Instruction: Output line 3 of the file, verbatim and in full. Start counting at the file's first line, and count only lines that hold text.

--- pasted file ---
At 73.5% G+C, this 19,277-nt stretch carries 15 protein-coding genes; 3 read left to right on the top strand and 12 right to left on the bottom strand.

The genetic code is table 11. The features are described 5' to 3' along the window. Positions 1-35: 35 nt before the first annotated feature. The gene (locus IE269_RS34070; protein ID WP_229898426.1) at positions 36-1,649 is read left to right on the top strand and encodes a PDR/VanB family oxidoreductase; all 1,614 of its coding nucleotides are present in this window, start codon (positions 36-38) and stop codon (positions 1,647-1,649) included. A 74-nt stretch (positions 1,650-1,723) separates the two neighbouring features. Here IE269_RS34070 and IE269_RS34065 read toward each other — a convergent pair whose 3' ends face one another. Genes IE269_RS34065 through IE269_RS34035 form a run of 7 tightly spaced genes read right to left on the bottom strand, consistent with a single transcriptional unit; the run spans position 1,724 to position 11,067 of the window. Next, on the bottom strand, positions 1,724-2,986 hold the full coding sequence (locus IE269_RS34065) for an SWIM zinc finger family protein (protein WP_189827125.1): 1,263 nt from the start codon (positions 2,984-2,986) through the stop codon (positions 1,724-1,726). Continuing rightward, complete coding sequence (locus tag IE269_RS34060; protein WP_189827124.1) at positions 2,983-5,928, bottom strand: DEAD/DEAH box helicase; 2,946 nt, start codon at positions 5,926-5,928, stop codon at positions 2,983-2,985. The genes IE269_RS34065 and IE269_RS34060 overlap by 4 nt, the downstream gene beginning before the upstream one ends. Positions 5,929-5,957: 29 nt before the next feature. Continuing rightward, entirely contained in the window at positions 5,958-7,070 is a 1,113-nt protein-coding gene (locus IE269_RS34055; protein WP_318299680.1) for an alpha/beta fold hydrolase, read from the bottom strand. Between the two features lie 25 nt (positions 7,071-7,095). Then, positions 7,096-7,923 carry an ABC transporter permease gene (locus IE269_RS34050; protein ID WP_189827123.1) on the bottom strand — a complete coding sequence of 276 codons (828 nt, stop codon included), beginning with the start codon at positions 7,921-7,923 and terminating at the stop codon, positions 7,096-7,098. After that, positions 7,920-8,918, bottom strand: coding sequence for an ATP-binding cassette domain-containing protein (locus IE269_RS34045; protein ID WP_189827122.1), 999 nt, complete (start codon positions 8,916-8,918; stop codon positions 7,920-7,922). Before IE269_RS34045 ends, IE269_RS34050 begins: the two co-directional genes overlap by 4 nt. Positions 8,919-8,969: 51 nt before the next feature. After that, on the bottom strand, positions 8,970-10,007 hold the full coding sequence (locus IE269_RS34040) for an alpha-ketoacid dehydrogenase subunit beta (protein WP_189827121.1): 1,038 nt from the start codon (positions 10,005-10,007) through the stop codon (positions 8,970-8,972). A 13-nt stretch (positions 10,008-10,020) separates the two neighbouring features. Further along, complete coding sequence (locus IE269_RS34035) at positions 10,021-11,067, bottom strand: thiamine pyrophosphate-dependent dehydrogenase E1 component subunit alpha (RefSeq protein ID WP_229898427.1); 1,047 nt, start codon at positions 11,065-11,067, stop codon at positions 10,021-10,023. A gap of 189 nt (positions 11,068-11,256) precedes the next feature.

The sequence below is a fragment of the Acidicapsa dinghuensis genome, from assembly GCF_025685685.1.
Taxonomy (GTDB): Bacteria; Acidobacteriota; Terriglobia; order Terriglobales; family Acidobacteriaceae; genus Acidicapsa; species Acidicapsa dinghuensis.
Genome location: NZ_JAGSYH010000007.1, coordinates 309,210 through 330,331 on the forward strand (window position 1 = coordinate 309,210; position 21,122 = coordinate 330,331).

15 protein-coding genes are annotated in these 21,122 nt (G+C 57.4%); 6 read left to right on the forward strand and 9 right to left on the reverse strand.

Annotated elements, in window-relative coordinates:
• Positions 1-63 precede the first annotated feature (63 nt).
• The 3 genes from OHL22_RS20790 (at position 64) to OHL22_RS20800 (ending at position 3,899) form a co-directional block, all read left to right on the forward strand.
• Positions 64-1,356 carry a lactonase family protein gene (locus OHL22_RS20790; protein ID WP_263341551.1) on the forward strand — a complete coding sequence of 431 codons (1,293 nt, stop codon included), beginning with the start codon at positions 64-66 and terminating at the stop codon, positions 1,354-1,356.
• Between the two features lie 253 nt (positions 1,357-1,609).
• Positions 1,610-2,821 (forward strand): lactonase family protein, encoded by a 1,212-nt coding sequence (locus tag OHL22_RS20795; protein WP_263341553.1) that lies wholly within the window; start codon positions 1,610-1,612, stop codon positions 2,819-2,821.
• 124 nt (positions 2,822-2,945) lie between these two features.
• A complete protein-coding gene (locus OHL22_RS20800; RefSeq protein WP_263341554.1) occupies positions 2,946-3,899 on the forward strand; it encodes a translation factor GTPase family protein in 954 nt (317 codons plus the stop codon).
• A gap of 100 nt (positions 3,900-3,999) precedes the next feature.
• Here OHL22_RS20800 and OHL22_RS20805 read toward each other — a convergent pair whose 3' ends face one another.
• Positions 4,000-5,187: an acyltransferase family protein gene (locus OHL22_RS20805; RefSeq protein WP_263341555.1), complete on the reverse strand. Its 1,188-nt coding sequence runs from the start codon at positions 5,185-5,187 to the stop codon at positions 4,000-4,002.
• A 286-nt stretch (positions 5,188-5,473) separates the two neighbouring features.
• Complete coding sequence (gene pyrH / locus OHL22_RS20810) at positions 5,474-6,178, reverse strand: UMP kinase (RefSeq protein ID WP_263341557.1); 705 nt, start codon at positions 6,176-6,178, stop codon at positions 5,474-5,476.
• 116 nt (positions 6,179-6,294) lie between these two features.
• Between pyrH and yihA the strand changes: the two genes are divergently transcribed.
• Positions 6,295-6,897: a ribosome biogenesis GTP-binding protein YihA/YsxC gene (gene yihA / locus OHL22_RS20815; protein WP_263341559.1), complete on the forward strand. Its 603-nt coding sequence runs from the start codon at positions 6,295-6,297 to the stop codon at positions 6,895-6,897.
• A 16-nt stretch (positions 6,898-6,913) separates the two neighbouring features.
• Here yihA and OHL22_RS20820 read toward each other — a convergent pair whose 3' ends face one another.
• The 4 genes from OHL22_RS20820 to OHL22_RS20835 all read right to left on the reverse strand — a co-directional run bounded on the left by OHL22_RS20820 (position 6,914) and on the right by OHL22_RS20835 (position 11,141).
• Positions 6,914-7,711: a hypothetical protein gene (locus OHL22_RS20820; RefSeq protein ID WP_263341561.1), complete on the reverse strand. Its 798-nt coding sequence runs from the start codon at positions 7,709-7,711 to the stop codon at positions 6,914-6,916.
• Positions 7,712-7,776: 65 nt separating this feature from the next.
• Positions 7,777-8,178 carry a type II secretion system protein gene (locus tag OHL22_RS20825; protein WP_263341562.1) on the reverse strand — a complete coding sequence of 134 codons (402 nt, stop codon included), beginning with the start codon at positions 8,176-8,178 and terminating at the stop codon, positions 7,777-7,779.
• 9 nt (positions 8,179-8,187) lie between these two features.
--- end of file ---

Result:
The sequence below is a fragment of the Acidicapsa dinghuensis genome, from assembly GCF_025685685.1.